Peel Noodles in Brooklyn (Plus Incredibly Cheap Dumplings!)
The amazing noodle-maker in this video is fashioning peel noodles, a specialty from China's Shanxi province. (Better to show you the video than to spend two paragraphs trying to explain how they're made, no?)
These fluttery, hand-cut noodles are very popular in Beijing, but New York didn't have any until 2006, when Our Man Sietsema slurped them up at Sheng Wang, a Fujianese noodle shop in Manhattan's Chinatown.
The other day, after eating pho for brunch in the Sunset Park, Brooklyn Chinatown, I came across Wong Wong Noodle Soup, a new Fujianese hand-pull noodle spot that also makes the elusive peel noodles. Our Man Sietsema had already sniffed them out, and he maintains that Wong Wong is only the second place in the city to make peel noodles, after Sheng Wang.
Today is a noodle soup kind of day, so I thought I'd check out Wong Wong. The incredibly good, incredibly cheap results--complete with noodle glamour shot and dumpling innards--after the jump.
Wong Wong is a spotless, no-nonsense spot, with about a dozen tables. In the back corner of the dining room there's a glassed-in area with a wooden countertop, where a cook makes the hand-pulled noodles on a floured surface. He pulls the dough like taffy, until it's about the thickness of spaghetti, and then he slips it directly into a gigantic pot of boiling water. I didn't see the peel noodles being made--but maybe that happens in the back.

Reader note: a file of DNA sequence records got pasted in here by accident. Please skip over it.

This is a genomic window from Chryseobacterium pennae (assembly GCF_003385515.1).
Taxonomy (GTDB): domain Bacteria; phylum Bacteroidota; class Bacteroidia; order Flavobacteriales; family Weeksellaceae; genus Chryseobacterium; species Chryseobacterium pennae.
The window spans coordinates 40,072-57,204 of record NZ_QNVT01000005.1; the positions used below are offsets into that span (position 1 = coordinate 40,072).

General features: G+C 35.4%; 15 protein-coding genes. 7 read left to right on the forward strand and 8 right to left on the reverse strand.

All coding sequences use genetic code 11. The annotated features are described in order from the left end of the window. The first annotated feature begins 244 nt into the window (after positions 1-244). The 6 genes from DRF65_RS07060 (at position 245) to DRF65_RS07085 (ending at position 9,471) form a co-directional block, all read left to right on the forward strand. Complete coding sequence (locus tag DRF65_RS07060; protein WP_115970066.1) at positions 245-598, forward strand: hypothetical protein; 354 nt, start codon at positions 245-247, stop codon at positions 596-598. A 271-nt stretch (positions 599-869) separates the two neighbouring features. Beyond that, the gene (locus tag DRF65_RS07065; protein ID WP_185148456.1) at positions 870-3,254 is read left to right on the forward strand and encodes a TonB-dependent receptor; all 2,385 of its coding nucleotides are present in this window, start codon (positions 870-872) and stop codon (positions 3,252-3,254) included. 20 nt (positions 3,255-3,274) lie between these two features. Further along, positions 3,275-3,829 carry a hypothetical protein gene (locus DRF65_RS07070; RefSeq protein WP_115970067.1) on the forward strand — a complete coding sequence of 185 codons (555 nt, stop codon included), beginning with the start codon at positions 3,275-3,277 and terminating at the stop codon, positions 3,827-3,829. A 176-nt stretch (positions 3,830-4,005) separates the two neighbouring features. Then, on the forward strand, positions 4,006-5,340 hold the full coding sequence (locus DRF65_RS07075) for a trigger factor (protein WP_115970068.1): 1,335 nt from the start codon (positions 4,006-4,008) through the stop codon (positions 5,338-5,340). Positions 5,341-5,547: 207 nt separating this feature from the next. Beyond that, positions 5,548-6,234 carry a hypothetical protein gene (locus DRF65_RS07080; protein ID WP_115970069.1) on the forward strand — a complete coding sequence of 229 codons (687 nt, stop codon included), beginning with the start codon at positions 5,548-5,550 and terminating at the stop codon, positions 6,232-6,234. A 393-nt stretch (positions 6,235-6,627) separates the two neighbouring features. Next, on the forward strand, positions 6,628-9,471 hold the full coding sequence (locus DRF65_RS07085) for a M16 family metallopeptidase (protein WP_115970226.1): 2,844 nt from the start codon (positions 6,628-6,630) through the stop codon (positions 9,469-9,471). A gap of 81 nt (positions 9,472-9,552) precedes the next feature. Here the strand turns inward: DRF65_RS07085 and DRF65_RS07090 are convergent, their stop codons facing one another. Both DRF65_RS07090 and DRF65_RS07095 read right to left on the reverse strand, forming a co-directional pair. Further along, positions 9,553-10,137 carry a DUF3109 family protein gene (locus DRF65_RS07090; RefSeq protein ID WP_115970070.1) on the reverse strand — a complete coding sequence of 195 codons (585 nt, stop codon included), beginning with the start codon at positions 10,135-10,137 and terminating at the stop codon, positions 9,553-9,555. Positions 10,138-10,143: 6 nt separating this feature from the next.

I ordered the peel noodles in soup with roast duck ($5.50), pictured above. The noodles are irregular, with slightly serrated, wrinkly edges from the quick motion of the knife through the dough. They're almost transparent, and are thick in places and thinner in others; each slurp is chewy and delicate by turns. The pickled greens, roast duck and star-anise-scented broth are also quality, but the noodles are the point.
Then, because I am an incorrigible over-orderer, I also got the steamed dumplings. This turns out to be certified cheap eats--$3 for 13 dumplings. The delicate skins make it clear that these dumplings are homemade.
Nip through the chewy dumpling skin, you're rewarded with a juicy mixture of pork and scallions; a bit of golden-colored porky broth runs out with the first bite.
Wong Wong Noodle Soup Inc
5410 Eighth Avenue, Brooklyn